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The launch of the Tesla (NASDAQ:TSLA) Cybertruck a few weeks ago earned Elon Musk and his industry-shaking energy company plenty of media attention. And aside from an embarrassing gaffe involving its supposedly unbreakable windows, the new vehicle has enjoyed quite a reception, with more than 200,000 pre-orders already in place.

An electric car charging on a city street.

Image source: Getty Images.

There's no doubt that Musk's eccentric style, as well as never-before-seen products like the Cybertruck, have helped to make Tesla the most recognizable electric-car maker in the industry. Outside of the United States, however, there are many companies that are quietly setting themselves up to compete with, and perhaps even to surpass, the quirky entrepreneur at his own game. Here are three of our favorites.

1. Nio

"Tesla" and "China" have been big buzzwords for years, associated as they both are with potentially world-changing innovation and growth. So when a Shanghai-based automotive start-up comes along amid whispers of being "China's Tesla," you know it's worth your attention.

Founded back in 2014, Nio (NYSE:NIO) manufactures premium electric vehicles for the international market. While its products have generally been met with critical acclaim, the company has also developed a reputation for being risky and unpredictable. For one thing, the company had a bad start to the year, with mass layoffs and the cancellation of a proposed factory. Some commentators fear that its valuation is based on a vague notion of "potential," rather than its current financial performance -- although perhaps a similar charge could be made against Tesla itself.

On the other hand, the stock has been looking a little more attractive lately. In the fiscal quarter ending in October, Nio delivered almost 5,000 vehicles, representing a 35% sales surge, while last month it saw its share price jump following the announcement of a partnership to develop autonomous cars with technology giant Intel. Nio is definitely a high-risk bet, but the company's commitment to pushing boundaries, combined with its exceptionally low price, makes it simply too hard to write off.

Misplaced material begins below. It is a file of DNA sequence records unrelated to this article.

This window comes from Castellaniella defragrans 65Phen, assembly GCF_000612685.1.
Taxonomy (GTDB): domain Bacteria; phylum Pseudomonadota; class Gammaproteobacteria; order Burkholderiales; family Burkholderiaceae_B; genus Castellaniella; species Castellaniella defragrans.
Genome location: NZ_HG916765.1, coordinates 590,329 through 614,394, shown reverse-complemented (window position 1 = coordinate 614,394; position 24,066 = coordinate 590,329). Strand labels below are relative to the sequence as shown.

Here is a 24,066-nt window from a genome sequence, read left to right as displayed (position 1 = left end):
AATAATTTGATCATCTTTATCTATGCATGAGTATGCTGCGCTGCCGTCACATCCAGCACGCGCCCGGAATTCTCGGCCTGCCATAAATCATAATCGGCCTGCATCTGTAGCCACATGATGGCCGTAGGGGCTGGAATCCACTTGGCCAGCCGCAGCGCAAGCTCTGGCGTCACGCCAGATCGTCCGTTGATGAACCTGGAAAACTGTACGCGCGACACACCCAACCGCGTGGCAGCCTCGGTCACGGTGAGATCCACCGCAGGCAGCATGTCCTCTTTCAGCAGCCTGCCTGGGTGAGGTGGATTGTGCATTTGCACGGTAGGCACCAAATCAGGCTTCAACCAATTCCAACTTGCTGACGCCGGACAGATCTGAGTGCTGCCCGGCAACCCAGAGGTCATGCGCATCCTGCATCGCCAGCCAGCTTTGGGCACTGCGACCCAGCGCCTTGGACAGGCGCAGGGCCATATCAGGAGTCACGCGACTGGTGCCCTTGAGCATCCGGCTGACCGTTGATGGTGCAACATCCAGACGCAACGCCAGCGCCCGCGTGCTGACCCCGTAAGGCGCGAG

2. BYD Company

Based out of the economic powerhouse of Shenzhen, BYD Company (OTC:BYDD.F) is one of the world's fastest-growing auto companies, and now may be the perfect time to get familiar with it. From the unusual name (an acronym for "Build Your Dreams") to its unique headquarters (a 670-acre campus complete with schools, hotels, and a monorail system), the company exudes the sort of confidence associated with the early days of Silicon Valley.

Little-known internationally, BYD is already a giant in China, its huge array of products touching on almost every high-tech sector from consumer electronics to energy storage. In fact, the company is already the world's largest producer of battery-powered vehicles.

Though the company has made little impact outside of China and has yet to show any real global ambition, this doesn't mean there isn't still room for phenomenal growth. Electric cars only account for 2% of total car sales in China, partly because the country is poorly equipped with electric charging points. Even if it never ventures beyond its own borders, the future looks exciting for BYD.

3. Volkswagen

When Elon Musk announced this year that the next Gigafactory would be located on the outskirts of Berlin, all attention turned to the German auto industry -- and its relative failure to produce anything as exciting as its American counterpart.

One of the industry giants that has long been promising to change this is The Volkswagen Group (OTC:VWAGY)In November, the company made good on its word by starting production of a new electric vehicle dubbed the ID.3. In what it calls its "electric offensive," Volkswagen also aims to dedicate tens of billions of euros by 2028 in order to launch as many as 70 new electric models.

One of the world's largest companies, the 82-year-old Volkswagen has survived countless cycles of boom-and-bust -- not to mention dictatorship, war, and the division and reunification of its host country -- making it particularly adept to achieving long-term aims such as this one.

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This article represents the opinion of the writer, who may disagree with the “official” recommendation position of a Motley Fool premium advisory service. We’re motley! Questioning an investing thesis -- even one of our own -- helps us all think critically about investing and make decisions that help us become smarter, happier, and richer.